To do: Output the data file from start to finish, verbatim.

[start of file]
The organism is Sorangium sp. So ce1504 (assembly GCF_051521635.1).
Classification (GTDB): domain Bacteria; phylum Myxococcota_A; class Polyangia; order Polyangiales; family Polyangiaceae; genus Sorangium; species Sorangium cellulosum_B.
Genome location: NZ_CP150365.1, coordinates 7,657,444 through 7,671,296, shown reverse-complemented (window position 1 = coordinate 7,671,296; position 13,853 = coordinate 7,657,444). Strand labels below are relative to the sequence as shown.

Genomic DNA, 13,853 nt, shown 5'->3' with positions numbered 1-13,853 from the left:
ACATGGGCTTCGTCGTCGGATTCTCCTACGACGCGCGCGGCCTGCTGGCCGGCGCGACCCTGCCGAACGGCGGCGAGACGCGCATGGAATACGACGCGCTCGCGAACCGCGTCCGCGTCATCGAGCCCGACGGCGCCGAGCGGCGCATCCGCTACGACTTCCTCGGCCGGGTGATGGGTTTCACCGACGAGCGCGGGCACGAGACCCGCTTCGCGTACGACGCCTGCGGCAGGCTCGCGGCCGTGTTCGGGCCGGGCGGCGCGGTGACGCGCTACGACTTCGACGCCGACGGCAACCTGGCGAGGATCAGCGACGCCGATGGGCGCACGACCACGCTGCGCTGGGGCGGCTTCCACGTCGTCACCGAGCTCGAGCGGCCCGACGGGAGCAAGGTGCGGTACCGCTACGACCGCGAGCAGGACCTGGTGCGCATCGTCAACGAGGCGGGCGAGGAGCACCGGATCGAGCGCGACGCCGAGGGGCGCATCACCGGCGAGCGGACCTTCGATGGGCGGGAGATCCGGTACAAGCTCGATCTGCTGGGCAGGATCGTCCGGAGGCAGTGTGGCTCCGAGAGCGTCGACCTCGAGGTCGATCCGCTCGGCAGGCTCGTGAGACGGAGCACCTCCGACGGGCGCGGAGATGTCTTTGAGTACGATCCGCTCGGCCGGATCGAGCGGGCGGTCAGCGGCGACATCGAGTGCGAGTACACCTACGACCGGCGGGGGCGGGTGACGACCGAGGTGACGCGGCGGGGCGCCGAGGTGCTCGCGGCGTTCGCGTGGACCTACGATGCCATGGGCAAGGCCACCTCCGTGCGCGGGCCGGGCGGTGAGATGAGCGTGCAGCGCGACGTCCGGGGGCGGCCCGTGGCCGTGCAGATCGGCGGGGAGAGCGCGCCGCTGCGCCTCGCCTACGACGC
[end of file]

The organism is Sorangium sp. So ce1504 (assembly GCF_051521635.1).
Classification (GTDB): domain Bacteria; phylum Myxococcota_A; class Polyangia; order Polyangiales; family Polyangiaceae; genus Sorangium; species Sorangium cellulosum_B.
Genome location: NZ_CP150365.1, coordinates 7,657,444 through 7,671,296, shown reverse-complemented (window position 1 = coordinate 7,671,296; position 13,853 = coordinate 7,657,444). Strand labels below are relative to the sequence as shown.

Genomic DNA, 13,853 nt, shown 5'->3' with positions numbered 1-13,853 from the left:
ACATGGGCTTCGTCGTCGGATTCTCCTACGACGCGCGCGGCCTGCTGGCCGGCGCGACCCTGCCGAACGGCGGCGAGACGCGCATGGAATACGACGCGCTCGCGAACCGCGTCCGCGTCATCGAGCCCGACGGCGCCGAGCGGCGCATCCGCTACGACTTCCTCGGCCGGGTGATGGGTTTCACCGACGAGCGCGGGCACGAGACCCGCTTCGCGTACGACGCCTGCGGCAGGCTCGCGGCCGTGTTCGGGCCGGGCGGCGCGGTGACGCGCTACGACTTCGACGCCGACGGCAACCTGGCGAGGATCAGCGACGCCGATGGGCGCACGACCACGCTGCGCTGGGGCGGCTTCCACGTCGTCACCGAGCTCGAGCGGCCCGACGGGAGCAAGGTGCGGTACCGCTACGACCGCGAGCAGGACCTGGTGCGCATCGTCAACGAGGCGGGCGAGGAGCACCGGATCGAGCGCGACGCCGAGGGGCGCATCACCGGCGAGCGGACCTTCGATGGGCGGGAGATCCGGTACAAGCTCGATCTGCTGGGCAGGATCGTCCGGAGGCAGTGTGGCTCCGAGAGCGTCGACCTCGAGGTCGATCCGCTCGGCAGGCTCGTGAGACGGAGCACCTCCGACGGGCGCGGAGATGTCTTTGAGTACGATCCGCTCGGCCGGATCGAGCGGGCGGTCAGCGGCGACATCGAGTGCGAGTACACCTACGACCGGCGGGGGCGGGTGACGACCGAGGTGACGCGGCGGGGCGCCGAGGTGCTCGCGGCGTTCGCGTGGACCTACGATGCCATGGGCAAGGCCACCTCCGTGCGCGGGCCGGGCGGTGAGATGAGCGTGCAGCGCGACGTCCGGGGGCGGCCCGTGGCCGTGCAGATCGGCGGGGAGAGCGCGCCGCTGCGCCTCGCCTACGACGC